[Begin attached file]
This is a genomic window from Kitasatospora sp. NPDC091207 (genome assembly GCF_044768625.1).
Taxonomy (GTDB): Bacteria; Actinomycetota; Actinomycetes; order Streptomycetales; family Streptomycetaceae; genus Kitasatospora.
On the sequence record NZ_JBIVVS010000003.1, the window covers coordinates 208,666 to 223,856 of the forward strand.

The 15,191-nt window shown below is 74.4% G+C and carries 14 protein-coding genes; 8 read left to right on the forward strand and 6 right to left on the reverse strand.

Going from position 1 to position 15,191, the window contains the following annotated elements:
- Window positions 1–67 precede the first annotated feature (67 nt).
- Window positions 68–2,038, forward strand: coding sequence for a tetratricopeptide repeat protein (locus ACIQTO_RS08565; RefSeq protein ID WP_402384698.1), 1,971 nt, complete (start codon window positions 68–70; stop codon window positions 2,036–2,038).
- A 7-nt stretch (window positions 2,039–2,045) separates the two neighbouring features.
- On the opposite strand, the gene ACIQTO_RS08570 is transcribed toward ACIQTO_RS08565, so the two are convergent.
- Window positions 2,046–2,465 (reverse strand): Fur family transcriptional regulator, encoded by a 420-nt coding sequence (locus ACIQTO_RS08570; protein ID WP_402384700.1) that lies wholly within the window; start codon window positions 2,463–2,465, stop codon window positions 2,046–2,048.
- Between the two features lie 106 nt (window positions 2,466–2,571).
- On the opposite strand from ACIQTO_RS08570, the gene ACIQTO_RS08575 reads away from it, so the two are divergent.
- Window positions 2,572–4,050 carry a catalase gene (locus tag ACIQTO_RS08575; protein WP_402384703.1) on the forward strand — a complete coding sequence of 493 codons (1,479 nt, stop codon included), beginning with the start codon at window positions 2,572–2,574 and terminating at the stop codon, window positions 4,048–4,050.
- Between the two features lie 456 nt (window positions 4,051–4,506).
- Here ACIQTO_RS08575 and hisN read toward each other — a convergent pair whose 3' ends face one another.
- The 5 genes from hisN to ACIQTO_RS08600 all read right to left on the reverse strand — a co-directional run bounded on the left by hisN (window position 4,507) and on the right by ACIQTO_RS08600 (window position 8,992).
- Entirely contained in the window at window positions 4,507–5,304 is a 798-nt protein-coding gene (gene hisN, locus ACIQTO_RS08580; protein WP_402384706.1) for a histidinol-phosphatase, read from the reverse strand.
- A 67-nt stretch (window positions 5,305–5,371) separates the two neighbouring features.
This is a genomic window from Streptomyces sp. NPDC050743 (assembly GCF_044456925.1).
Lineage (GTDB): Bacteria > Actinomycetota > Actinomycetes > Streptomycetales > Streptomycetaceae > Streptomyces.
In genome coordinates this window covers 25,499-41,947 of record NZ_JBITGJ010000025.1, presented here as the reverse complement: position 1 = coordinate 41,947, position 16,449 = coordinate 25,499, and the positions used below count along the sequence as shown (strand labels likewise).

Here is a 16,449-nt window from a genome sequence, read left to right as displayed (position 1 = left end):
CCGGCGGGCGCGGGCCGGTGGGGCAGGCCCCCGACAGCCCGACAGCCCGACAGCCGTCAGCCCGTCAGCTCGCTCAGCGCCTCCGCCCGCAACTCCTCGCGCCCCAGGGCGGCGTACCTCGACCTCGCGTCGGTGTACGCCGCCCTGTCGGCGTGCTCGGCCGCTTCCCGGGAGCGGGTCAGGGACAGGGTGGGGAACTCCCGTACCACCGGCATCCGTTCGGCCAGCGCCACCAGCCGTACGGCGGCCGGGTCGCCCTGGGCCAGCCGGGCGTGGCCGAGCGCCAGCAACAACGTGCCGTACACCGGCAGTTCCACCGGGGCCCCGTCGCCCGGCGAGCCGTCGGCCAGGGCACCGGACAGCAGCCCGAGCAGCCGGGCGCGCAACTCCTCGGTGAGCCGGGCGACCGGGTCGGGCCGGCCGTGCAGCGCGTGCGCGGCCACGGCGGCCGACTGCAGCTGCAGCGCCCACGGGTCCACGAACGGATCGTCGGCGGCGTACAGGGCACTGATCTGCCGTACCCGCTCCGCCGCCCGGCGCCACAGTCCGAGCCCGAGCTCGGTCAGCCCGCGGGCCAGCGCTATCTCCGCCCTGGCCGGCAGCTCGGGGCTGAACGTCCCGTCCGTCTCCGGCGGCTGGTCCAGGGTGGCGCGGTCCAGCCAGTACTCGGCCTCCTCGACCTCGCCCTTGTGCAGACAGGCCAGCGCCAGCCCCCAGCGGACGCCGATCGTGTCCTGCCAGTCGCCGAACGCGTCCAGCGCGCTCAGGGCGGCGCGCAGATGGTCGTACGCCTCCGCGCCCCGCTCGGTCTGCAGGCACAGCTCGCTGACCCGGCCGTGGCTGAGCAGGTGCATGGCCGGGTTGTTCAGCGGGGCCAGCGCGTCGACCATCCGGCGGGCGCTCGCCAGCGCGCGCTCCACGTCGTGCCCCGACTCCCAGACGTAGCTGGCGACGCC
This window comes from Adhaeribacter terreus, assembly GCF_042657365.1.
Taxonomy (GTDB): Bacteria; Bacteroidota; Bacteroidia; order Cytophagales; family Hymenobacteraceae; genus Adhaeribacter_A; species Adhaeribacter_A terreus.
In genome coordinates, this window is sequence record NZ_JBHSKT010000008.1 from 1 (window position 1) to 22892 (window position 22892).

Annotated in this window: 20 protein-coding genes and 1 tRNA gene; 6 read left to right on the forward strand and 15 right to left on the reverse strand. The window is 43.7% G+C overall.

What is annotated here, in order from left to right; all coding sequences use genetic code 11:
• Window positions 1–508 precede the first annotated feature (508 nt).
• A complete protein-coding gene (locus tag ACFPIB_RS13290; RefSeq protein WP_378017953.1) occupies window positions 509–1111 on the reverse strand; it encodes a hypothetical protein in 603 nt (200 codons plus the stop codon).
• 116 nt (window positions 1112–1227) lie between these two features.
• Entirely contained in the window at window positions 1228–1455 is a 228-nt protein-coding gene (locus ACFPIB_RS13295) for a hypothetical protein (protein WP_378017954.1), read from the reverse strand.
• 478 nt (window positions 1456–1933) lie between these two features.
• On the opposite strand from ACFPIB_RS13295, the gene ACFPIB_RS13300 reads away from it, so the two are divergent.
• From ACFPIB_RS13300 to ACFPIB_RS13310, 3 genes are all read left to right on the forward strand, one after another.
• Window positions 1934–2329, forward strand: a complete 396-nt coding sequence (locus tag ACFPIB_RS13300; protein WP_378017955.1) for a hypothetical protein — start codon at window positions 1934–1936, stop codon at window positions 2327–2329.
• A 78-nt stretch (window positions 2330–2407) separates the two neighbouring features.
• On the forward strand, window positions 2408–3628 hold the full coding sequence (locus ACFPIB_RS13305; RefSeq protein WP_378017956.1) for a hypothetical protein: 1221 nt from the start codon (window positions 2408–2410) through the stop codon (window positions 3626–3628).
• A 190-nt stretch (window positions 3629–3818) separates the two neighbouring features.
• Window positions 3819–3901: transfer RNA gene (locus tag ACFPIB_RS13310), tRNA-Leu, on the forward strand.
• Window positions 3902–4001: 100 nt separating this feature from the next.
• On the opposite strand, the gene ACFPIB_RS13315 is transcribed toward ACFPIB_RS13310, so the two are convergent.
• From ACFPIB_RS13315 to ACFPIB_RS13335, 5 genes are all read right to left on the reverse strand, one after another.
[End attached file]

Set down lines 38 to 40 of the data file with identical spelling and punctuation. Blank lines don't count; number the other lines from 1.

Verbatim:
• On the forward strand, window positions 2408–3628 hold the full coding sequence (locus ACFPIB_RS13305; RefSeq protein WP_378017956.1) for a hypothetical protein: 1221 nt from the start codon (window positions 2408–2410) through the stop codon (window positions 3626–3628).
• A 190-nt stretch (window positions 3629–3818) separates the two neighbouring features.
• Window positions 3819–3901: transfer RNA gene (locus tag ACFPIB_RS13310), tRNA-Leu, on the forward strand.